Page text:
Yvonne Graubaek wrote:The cocopeat becomes compost here in Denmark too, witch is good...cocopeat can hold a LOT of Water, this is why I use a little fresh peatmoss as a bridge between the drainholes and the table the pot stand on, it give perfect instant drain in the pot...without will my trees soon drown, I fear.

Kind regards Yvonne

Drown is maybe a too strong word...but I believe not all water leave a pot after watering...I have seen examples from glasspots...the spagnummoss drain out the last clear water, that otherwise will stay in the pot no matter how welldrained and open the soil is, and leave the roots in the bottom welldrained too

 Smile

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Re: Juniperus communis shohin

Post  Khaimraj Seepersad on Wed Jan 01, 2014 10:41 am

Morning Yvonne,
Happy New Year !!

Understood.Thank you.

a question, what is you weather like where you live?
Is it humid?
Rainy?
Do you water twice a day?
Exposure - Full sun or other ?
Breezes ?
Trying to understand how wet you keep your normal trees.
Thanks for your patience.
Khaimraj

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Re: Juniperus communis shohin

Post  Guest on Wed Jan 01, 2014 11:08 am

Hi Khaimraj

We have all the weather you are talking about..please Google...the summer can be very short, but some times is it quit nice and long. Temperatures in the summer is beween 20 and 30 degrees.
In hot weather am I maybe watering two times a day...shohin in very small pots, and trees in very strong Growth....the trees like fairly dry, but humid soil...the fresh peatmoss does a realy good job regulating.
One year I tried without, just to see if it was true..wanted to do it like everybody else. Soon I saw my trees was not doing as well as they used to, so I went straight back to using the moss...theese days can I see if a pot has lost the mossconnection to the drainhole...the tree is not happy.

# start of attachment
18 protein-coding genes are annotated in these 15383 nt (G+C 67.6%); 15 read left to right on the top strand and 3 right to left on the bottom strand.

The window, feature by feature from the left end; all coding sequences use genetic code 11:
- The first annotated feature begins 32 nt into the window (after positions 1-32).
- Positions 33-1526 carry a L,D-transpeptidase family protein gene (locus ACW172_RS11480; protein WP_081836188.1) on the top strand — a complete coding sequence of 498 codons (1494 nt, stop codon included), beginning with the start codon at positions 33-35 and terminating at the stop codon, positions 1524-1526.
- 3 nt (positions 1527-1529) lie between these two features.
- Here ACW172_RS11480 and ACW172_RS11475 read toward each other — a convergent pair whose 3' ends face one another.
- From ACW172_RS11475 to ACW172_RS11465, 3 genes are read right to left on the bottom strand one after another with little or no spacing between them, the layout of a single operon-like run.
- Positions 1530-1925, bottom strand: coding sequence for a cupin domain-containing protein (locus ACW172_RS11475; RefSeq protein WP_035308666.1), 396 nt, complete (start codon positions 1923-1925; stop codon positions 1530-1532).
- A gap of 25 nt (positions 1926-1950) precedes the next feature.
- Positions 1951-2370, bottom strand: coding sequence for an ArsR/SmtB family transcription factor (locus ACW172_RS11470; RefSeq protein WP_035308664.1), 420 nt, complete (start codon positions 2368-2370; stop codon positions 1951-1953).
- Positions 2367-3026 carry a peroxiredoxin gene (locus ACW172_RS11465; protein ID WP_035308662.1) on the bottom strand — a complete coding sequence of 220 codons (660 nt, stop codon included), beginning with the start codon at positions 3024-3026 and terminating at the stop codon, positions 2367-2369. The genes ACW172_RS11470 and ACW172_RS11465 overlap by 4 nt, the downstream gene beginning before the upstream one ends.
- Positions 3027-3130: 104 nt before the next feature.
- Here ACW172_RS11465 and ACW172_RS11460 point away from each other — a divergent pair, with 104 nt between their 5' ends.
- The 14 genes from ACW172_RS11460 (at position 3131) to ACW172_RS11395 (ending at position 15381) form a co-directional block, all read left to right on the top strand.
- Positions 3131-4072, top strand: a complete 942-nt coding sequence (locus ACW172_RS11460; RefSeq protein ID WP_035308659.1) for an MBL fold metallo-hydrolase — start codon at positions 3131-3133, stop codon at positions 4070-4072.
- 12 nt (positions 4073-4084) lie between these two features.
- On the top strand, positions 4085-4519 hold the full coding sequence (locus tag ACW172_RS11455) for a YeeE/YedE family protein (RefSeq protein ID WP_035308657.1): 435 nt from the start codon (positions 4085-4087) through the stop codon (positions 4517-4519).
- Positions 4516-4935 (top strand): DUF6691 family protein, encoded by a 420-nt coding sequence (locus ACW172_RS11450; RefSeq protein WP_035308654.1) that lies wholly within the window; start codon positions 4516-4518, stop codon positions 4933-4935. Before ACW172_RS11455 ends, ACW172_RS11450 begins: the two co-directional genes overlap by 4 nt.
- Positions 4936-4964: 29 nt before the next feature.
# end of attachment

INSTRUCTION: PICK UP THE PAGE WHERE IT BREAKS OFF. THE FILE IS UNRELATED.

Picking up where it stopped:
When this is said, do I also keep the pots shaded, to keep the soil cool, the crowns are in full sun all the time.

Kind regards Yvonne

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Re: Juniperus communis shohin

Post  marcus watts on Wed Jan 01, 2014 4:04 pm

i have a very old juniper communis - centuries old on the hill before it was collected at best guess - and it behaves the same as my japanese needle junipers ( J. rigida). they love humidity, they love moisture, they are a totally different tree to any other juniper species. My rigida is much easier and predictable to work with when it comes to feeding and pruning but that is because there is decades of documentation and growing experience with the species. I think because many communis die off after collection and those that survive need horticultural ability to keep as bonsai they will always be a niche species rather than a mainstream popular one.

The best way to cause brown dropping foliage and eventual branch loss is to use large free draining soil particles. The trees are very happy and easy to grow if they never dry out completely - the bark and composty bark in Yvonnes recipe will be keeping the conditions perfect. I use a high percentage akadama with fresh sphagnum moss layered through to get a similar result. It makes sense that Yvonnes tree is repotted annually too- it is shohin sized so will only be in a small pot with limited room.

I think many hobbyists like to standardise their bonsai hobby - buy one set of components to mix up one soil blend, use one fertiliser, do all the repotting in one go etc so trees that require unique care and consideration are often not managed properly

cheers

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Re: Juniperus communis shohin